Let's say I have table Account that contains username and password of users to login:-

account (
    account_id BIGINT PRIMARY KEY,
    username VARCHAR(30),
    password VARCHAR(30)

-- I have two more tables that stores their credentials in the above table:-

customer (
    delivery_address VARCHAR(100),
    account_id FOREIGN KEY,
    ..30 more customer columns

admin (
    sp_admin_code INT,
    account_id FOREIGN KEY,
    ..30 more admin columns

An admin cannot be a customer and use same username and password to login as a customer.

My Questions:-

  1. Is this the proper way to implement this kind of relationship? If not, what is?

  2. Do I need to add some constraint in the primary key of the account table to denote that it's single entry can either be referenced by customer table or by admin table at once?

  3. Now we also know that, an entry on account can only exist if there is an entry for it on either customer table or admin table and vice versa. So do we need to or if we want do add some cascade/constraint, how do we do it or how should we do it or if we should do it at all? sorry im confused..

thank you!

  • 1
    "cannot ... use same username and password" So you need username to be UNIQUE as well as account_id PRIMARY KEY?
    – AntC
    Commented Jun 16 at 0:38
  • @AntC ah yes, I need that, thanks! Commented Jun 16 at 13:59

1 Answer 1


There are no constraints to do that in any RDBMS I know...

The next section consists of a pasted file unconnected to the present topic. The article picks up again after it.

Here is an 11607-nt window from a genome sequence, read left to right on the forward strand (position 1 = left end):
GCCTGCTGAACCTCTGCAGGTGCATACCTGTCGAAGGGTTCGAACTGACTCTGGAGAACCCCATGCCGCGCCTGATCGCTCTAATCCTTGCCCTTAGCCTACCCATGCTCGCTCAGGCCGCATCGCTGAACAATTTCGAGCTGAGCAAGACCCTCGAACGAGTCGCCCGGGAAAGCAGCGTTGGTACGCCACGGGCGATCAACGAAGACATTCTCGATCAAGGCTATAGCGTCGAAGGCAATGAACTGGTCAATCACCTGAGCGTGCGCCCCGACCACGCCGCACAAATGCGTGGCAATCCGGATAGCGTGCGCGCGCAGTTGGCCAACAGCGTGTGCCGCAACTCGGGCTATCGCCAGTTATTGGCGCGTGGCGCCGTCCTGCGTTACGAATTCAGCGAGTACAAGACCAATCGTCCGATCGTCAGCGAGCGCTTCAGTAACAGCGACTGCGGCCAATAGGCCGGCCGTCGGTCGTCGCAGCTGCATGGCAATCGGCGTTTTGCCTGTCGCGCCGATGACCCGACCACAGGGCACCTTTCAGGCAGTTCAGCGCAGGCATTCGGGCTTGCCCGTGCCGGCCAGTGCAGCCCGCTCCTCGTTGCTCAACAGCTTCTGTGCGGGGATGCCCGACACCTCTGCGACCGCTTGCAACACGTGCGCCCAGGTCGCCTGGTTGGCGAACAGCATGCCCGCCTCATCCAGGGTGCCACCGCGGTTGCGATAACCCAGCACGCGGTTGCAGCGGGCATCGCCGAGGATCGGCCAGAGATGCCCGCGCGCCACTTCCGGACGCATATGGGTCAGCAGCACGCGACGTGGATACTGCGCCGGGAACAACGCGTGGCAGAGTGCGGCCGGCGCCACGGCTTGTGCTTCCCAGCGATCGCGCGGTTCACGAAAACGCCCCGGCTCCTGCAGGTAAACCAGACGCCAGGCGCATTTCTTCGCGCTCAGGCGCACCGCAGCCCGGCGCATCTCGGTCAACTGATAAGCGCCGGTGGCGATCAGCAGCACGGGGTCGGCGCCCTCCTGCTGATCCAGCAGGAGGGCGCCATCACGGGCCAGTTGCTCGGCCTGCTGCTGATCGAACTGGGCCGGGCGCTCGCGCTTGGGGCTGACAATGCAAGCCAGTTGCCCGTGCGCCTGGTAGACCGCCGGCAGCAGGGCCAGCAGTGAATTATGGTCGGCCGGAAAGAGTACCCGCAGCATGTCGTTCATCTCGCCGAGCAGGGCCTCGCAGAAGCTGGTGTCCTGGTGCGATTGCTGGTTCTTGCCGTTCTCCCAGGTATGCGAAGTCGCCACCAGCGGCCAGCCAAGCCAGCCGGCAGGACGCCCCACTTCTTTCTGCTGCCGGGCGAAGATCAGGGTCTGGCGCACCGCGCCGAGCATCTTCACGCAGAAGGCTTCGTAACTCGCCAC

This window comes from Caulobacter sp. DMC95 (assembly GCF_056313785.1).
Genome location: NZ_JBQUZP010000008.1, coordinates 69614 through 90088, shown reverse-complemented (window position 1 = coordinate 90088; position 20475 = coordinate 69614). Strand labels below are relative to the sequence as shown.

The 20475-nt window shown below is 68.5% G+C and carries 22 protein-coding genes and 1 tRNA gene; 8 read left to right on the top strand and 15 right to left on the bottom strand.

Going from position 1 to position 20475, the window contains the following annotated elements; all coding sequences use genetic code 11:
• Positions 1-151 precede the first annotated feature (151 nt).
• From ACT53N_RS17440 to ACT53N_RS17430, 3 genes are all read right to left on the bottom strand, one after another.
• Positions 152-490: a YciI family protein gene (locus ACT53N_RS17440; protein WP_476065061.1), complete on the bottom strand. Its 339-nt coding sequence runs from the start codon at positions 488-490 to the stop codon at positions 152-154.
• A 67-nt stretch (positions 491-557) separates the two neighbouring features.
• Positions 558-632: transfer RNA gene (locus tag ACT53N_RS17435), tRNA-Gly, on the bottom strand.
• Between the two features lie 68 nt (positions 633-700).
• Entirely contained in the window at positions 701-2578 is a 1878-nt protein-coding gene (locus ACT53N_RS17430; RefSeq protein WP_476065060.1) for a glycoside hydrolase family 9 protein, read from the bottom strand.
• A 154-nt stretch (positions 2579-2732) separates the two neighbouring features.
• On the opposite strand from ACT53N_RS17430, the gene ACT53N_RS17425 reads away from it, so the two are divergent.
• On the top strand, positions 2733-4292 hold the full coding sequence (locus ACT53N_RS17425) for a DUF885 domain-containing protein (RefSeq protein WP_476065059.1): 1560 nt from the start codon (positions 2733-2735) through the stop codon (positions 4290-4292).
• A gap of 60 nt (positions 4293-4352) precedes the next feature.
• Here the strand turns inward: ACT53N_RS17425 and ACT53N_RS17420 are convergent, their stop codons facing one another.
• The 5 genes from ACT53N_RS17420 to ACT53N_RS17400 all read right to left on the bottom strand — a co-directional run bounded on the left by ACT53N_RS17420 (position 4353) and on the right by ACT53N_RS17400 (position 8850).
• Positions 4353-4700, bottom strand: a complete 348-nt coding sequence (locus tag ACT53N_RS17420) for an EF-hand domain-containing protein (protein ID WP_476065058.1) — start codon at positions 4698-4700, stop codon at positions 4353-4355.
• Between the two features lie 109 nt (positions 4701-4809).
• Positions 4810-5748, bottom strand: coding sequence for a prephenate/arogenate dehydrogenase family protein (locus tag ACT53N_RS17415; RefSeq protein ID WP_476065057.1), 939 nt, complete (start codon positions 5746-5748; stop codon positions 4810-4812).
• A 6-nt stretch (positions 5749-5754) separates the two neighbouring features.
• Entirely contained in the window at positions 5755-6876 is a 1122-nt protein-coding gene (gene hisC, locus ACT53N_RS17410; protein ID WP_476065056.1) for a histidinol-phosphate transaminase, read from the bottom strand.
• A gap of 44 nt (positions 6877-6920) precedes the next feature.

Traditional way is just go outside of the database. Have a field admin_or_customer in the account table and let client application to read one table or another according to that field. It is possible in that scenario to have records in both competing tables with same account_id, but if your client application always go from account first - the "wrong" row becomes a hidden orphan and not really play any role. You can also do regular cleanup of such orphans.

It is possible to add insert, update triggers on admin and customer tables, so they would check the flag in account and prevent creation of new row or modification of account_id field if it clashes with the flag or if row with such account_id already exist in another table.

Another trigger can be created on account, which would automatically create/delete/move records between admin and customer according to the flag.

  • 1
    I agree no SQL RDBMS implements this, except via triggers validation (yeuch). The ERPs I've worked with turn this into a 'feature': a customer might also be an employee might also be a supplier might also be an agent ...
    – AntC
    Commented Jun 16 at 0:45

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